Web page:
On Sunday afternoon a handful ofÂ community leaders and curious onlookers gathered at the Rio Theatre on East Broadway for an advance screening of a documentary on Indo-Canadian gang violence.
“A Warrior’s Religion,” by local filmmaker Mani Amar, explores the growing problem of gang violence in Greater Vancouver’s Indo-Canadian community.
Amar spoke to relatives of gang victims, community leaders, Sikh temple elders, local MLAs and police officers, as well as former gang members who have left the lifestyle — including one man who was left blind and paralyzed after being shot in the face.
Amar produced the film almost entirely by himself over three years, financing it with $56,000 of his own money. He was on hand before and after the film to speak about his experiences documenting gang life, as well as to answer questions.
“A lot of people ask me why I’m doing this, and the simple reason is because someone had to,” he said.
In the audience was Eileen Mohan, mother of Chris Mohan, who was gunned down by gang members in 2007.
Mohan also appeared in the film, which consisted largely of interviews with people from different levels in society and different opinions on what to do about gang violence. Later, she spoke to the audience about her loss. “We will never be able to eliminate gangs…but with better education, we can control them.”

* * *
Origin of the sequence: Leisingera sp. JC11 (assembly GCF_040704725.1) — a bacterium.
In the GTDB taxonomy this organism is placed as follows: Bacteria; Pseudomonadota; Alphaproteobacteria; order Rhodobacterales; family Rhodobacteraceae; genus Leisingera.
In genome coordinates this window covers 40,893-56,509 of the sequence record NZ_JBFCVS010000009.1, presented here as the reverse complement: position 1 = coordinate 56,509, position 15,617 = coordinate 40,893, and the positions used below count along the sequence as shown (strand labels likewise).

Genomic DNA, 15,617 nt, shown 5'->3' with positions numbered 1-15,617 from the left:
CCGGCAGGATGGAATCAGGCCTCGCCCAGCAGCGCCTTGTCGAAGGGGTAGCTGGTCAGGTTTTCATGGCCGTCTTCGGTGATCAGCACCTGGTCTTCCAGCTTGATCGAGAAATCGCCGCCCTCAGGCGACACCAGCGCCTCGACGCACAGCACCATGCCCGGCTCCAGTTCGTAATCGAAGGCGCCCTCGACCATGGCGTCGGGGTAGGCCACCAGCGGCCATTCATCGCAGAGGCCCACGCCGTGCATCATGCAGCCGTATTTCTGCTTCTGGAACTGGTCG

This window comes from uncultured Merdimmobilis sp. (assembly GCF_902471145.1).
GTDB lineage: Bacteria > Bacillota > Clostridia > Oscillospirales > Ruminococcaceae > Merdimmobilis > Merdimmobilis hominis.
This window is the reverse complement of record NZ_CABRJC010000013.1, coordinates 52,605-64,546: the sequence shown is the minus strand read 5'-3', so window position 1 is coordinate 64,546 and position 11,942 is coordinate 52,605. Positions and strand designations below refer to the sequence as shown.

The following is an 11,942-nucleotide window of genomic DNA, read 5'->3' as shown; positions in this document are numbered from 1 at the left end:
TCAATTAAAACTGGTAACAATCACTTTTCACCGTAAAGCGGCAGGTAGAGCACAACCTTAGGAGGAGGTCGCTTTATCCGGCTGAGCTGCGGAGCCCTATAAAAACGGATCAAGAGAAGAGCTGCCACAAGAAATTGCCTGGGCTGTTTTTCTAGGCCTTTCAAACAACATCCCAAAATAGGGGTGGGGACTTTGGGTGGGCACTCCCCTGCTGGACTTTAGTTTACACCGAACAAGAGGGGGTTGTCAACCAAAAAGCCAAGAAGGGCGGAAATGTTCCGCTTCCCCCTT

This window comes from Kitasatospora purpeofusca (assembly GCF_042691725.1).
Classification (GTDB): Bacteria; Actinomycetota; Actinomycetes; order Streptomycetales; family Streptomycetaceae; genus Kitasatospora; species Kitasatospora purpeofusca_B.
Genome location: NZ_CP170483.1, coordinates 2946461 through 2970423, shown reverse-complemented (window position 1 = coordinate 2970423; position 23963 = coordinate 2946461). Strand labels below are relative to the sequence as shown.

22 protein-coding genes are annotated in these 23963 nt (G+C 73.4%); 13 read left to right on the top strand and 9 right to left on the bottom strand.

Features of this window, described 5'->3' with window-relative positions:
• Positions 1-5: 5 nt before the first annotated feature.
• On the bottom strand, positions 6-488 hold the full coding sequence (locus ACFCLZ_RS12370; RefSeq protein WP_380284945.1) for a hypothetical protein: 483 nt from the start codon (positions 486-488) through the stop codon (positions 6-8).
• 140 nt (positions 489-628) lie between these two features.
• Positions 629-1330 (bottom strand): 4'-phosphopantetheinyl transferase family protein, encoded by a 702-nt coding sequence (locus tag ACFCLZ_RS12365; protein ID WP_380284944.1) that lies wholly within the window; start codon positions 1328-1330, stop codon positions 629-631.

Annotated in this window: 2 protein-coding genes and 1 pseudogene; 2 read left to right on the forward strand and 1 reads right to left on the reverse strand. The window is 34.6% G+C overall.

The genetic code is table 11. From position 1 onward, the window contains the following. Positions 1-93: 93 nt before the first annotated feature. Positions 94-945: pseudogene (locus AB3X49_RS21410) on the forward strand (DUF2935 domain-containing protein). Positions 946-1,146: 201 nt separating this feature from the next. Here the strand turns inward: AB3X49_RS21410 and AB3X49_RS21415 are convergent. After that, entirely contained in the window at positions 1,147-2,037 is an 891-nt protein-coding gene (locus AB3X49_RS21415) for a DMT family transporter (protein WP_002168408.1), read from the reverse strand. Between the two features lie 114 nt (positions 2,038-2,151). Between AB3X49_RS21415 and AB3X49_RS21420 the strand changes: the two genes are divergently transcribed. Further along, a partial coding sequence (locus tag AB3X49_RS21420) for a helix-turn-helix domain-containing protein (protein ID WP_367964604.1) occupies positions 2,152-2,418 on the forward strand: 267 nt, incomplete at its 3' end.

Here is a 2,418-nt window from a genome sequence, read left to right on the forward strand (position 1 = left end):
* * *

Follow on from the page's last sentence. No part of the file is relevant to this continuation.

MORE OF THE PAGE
After her son died, Mohan said, she went from 115 to 95 pounds.
A short question-and-answer session followed the screening. The first audience question wasÂ about how no one in the film took responsibility for dealing with gangs. Amar explained that the lack of responsibility at any level of society was one of the underlying themes of the film.
Amar was also asked about any personal changes he went through while producing the documentary. “When it stopped being a documentary for me was when I interviewed Eileen Mohan,” he said. In one scene, Mohan held a bag which held the urn for her son’s ashes. “This is what a six-foot guy is reduced to…a case like this.”
Amar said it took him two weeks to edit the footage of her.
“A Warrior’s Religion” will have its public premiere screenings March 18 and 19 at the Bell Centre in Surrey.